Guest blogger Edward McKeown on what happens when your characters grab the steering wheel.
Authors take very different approaches to writing characters. I have friends who are excellent authors, but who control their characters like puppet masters. The characters perform the plot as they are directed to do. On the other hand, my writing is full of surprises. I love it that way. Writing is an intensely visual experience for me. My stories play in my head with a nearly cinematic quality. I see the people, places and events. They do not always come to me in sequence but I have faith that there is a complete story. If I continue to pay attention, I’ll eventually see the entire story and write it down. I know it will make sense.
The big surprise for me was how much collaboration takes place between my characters and me. In writing Was Once a Hero, I created Shasti Rainhell as a story device, a way to protect my everyman, Robert Fenaday, as he descended into the world of privateers in search of his missing wife. Shasti, genetically engineered and more powerful than any normal human, was not content with her role. She started telling me about her abusive past, and how fascinated she was with Robert’s love for Lisa and his unreasonable search. I learned that while Robert was searching for Lisa, Shasti was also searching for her humanity. What had started out as an adventure story developed a complex romantic underpinning.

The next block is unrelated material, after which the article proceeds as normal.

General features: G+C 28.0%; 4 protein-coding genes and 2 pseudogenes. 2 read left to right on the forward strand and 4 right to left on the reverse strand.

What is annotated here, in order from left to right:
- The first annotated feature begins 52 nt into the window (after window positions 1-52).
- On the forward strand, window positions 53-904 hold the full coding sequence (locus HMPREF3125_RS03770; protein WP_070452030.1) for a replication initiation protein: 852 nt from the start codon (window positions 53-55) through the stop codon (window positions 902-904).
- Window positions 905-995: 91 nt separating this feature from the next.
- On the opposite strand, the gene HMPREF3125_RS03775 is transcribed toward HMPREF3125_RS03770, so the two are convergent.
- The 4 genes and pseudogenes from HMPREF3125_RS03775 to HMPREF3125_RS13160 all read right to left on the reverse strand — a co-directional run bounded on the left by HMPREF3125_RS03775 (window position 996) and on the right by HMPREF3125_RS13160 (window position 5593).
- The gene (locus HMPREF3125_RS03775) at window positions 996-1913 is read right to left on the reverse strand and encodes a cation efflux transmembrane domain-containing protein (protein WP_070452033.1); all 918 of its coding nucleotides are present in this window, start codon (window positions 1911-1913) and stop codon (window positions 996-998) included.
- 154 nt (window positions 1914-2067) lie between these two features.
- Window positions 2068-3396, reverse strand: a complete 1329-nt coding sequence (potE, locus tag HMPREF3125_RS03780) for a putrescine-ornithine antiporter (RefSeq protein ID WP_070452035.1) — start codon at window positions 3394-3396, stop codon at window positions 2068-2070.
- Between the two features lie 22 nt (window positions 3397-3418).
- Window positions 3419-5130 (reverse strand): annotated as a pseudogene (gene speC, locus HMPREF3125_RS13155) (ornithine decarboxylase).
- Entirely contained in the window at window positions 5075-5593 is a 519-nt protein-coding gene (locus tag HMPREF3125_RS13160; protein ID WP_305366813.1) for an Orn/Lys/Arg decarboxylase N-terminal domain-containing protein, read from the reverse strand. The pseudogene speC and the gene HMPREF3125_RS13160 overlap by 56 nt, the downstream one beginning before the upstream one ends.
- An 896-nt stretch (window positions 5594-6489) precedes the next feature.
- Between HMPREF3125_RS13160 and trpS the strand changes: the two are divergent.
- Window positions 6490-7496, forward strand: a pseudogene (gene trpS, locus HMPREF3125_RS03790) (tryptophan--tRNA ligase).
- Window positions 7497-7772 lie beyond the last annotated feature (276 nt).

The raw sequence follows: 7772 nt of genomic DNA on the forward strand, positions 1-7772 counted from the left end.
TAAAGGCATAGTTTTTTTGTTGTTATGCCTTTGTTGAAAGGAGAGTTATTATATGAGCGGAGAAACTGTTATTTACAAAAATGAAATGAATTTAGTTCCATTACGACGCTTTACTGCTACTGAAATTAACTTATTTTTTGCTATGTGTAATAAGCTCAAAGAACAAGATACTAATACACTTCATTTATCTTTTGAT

This new character arc became almost as strong as the original main arc. Robert and Shasti followed their separate paths and eventually intertwined in their own affair. I preplanned none of this but it lead to the Fenaday trilogy and a standalone Shasti Rainhell book.
Edward will be back tomorrow with another out-of-control character. To learn more about this author, check out his Amazon.com author page.